Example: Now that Ellen DeGeneres has married Portia de Rossi, would I write to "Mrs. and Mrs. Ellen DeGeneres"? "The Ellen DeGeneres Family"? or "Ellen and Portia DeGeneres"?
Abby's answer -- ask them how they want to be addressed! -- is correct as far as it goes, but neglects to challenge the presumption of "Straight But Not Narrow in Glendale" (and the person who wrote the column's headline) that this problem of address is new and unique to same-sex couples. But it applies to opposite-sex couples too. For example, my wife and I both kept our original names. Therefore, it is incorrect to address cards and letters to "Stentor and Christina Danielson," and extremely incorrect to address them to "Mr. and Mrs. Stentor Danielson." (When we get letters like that, we joke that the writer has inadvertantly revealed the existence of my secret second wife who did change her last name.) "The Stentor Danielson Family" would be troublesome as well (since it still implies that I am the singular head of the household), but I would accept "Stentor Danielson and family" if the writer is primarily interested in me and/or is unsure of the number and identity of the other people in my household.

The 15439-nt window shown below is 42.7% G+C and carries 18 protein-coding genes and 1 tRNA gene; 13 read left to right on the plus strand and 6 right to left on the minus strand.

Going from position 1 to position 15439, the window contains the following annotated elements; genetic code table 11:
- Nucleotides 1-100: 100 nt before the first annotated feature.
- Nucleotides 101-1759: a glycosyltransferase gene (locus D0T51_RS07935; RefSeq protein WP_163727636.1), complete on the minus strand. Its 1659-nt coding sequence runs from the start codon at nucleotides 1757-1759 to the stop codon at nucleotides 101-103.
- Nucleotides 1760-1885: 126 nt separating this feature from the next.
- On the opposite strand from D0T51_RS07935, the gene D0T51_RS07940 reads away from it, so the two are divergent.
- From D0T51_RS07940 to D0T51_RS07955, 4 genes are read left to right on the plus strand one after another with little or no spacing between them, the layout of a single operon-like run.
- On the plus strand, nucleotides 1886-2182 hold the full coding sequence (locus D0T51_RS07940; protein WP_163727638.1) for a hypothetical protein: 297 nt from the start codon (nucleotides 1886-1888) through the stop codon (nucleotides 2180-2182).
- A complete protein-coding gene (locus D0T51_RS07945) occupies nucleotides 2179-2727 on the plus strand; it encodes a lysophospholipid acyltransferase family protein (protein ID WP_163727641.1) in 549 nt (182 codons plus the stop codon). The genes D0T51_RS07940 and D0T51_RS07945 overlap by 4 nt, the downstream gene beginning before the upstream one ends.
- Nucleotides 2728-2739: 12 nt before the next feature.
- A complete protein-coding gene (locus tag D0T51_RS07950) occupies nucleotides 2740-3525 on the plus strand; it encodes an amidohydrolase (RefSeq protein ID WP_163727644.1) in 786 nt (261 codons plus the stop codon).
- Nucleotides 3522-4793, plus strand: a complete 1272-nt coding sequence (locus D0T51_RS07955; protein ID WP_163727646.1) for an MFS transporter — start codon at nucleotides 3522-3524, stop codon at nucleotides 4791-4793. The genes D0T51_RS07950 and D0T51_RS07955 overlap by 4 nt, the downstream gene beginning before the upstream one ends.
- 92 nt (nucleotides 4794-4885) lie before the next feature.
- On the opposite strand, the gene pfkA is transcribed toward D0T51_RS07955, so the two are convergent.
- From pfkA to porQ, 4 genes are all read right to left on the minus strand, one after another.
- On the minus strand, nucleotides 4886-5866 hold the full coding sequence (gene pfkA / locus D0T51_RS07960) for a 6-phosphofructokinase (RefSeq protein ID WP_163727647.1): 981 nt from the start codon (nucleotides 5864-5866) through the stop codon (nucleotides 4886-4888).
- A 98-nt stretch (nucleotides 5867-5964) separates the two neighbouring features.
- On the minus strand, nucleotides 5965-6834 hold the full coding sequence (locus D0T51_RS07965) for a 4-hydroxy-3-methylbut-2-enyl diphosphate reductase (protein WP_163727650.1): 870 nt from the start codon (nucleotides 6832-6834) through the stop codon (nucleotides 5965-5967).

Same-sex marriages make unavoidable the fact that marriage can be (or at least, can be intended by the members to be) a partnership of equals, not an institution with two distinct-but-complementary, gender-assigned roles. Though opposite-sex couples can try to put their relationship in that egalitarian mold, it's still easy for outsiders to treat them as if they fit the gender-differentiated pattern -- e.g. it's clear that if we were to be a gender-differentiated couple on the name issue, then "Danielson" would be the last name we'd share. Some people find that total loss of formal gender role differentiation morally objectionable, and launch attacks on the "redefinition" of marriage by gya rights activists. Others simply take certain elements of gender-role-differentiated marriage so for granted that encountering egalitarian marriages just confuses them -- as seems to be the case for "Straight But Not Narrow in Glendale" (and for my grandmother, who once apologized for addressing a Christmas card to "Mr. and Mrs. Danielson," since she knew my wife kept her last name, but said she just didn't know how else to address it).